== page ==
Claims Pros’ Own Survival Skills Tested in Oklahoma Tornadoes

By | June 17, 2013

Michael Pelonero came to Moore to help victims of the May 20th tornado. But he hadn’t planned on trying to outrun one.

When a massive EF-5 twister cut a swath through the central Oklahoma suburb of Moore, it left 24 people dead, thousands of homes and businesses destroyed and almost two billion dollars worth of property damaged.

The recovery started almost immediately.

Within days, insurance industry professionals – representing companies from across the country – set up claims offices in the parking lot of the First Baptist Church just off Interstate 35 in Moore.

Pelonero, the director of SOS Contents for Enservio, was one of the dozens who came to help. His eight-man team was charged with helping the victims of the storm as they cataloged the contents of their home or business for claim processing.

A survivor of Hurricane Ike, Pelonero was no stranger to a natural disaster. He’d lost his own home in 2008 and, since then, he’d trekked across the country dealing with the aftermath of natural disasters and helping families account for their losses.

Oklahoma tornado damage. Photo: Enservio

He was used to walking through rubble. He often spent most days talking to survivors. He understood natural disasters.

But Michael Pelonero never experienced a tornado up close and personal.

At least not until May 31.

Caught in Path

Just 11 days after Moore was hammered by an EF-5 twister, Pelonero found himself in in the small town of Newalla, in southern Oklahoma County – directly in the path of another massive tornado.

Pelonero and his team were trying to assist a rural homeowner, when just after 5:30 p.m. the homeowner pointed to the sky and told him a storm was headed their way.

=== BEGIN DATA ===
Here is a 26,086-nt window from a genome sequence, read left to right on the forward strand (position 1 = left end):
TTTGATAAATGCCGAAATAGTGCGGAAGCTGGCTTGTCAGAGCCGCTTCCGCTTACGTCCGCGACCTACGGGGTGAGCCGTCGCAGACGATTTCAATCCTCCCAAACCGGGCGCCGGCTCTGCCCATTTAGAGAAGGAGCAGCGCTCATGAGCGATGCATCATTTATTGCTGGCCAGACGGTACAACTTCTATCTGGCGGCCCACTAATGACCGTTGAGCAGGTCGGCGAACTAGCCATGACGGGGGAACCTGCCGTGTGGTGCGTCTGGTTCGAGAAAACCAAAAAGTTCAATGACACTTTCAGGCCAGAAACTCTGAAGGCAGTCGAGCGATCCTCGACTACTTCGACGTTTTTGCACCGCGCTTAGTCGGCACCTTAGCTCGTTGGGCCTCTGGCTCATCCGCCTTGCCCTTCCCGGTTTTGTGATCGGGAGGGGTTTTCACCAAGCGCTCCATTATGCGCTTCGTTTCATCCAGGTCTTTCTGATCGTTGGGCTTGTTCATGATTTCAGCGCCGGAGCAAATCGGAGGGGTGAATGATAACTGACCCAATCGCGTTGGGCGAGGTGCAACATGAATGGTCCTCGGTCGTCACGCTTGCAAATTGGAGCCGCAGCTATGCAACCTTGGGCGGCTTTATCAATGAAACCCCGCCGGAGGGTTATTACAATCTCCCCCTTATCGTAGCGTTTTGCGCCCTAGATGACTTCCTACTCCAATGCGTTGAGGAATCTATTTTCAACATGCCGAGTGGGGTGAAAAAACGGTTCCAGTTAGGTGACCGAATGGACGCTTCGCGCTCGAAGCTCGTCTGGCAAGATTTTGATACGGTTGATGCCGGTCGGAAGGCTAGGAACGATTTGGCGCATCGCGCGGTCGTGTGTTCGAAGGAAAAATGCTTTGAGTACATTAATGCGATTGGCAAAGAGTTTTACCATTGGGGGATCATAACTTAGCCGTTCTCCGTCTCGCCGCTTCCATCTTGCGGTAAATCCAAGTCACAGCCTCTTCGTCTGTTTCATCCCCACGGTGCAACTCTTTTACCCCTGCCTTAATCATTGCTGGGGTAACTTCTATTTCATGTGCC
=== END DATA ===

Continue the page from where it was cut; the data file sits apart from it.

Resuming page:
“Right after we got there, the homeowner said the weather was getting bad,” he said. “We decided to continue our work but to keep a watch on the weather.”

The group divided tasks and began – then the Oklahoma sky turned dark and ugly.

“The next thing we know, the homeowner is coming out, saying, ‘hey guys the weather is getting really bad. About how far are you from where you’re staying?'” he said.

The trio had rooms in an Oklahoma City hotel near the airport – directly in the path of the storm.

Going back wasn’t an option.

Unable to return to Oklahoma City and facing a huge twister headed their way, Pelonero and his team were running out of time.

And though the homeowner offered to let the men stay in his shelter, that shelter was already filled with the homeowner, his wife, daughter, two dogs and the homeowner’s great grandmother.

“We go into the storm shelter and see there’s not room for us, plus all his family,” Pelonero said. “That’s not fair to them to do that. That’s not his responsibility.”

Outrunning the Storm

Enter Plan B.

Pelonero and his team checked online maps and weather information then decided their best course of action was trying to outrun the twister.

“We decided to try and go east toward Shawnee,” he said. In Shawnee, they thought, they would be out of the storm’s path.

They didn’t make it.

“We got to Interstate 40, about three or four miles from Shawnee. There were sheets of rain and the car started sliding in both directions. That’s when we realized it was a crosswind and we were probably not safe.”

About three miles north of Shawnee, Michael Pelonero and team were forced off the road. With the storm bearing down on them, the three men sought shelter at a small gas station.

“We hunkered down,” he said, “inside the gas station.”

Hotel Basement

Back in Oklahoma City, Ashley Sims had completed her day. Sims, a catastrophe adjuster for Allstate, had also come to Oklahoma City to assist policyholders with their insurance claims.

Like Pelonero, she’d experienced the aftermath of a natural disaster, having been part of the teams that worked Hurricanes Sandy and Irene.

But for Sims, the experience in Oklahoma City was a first.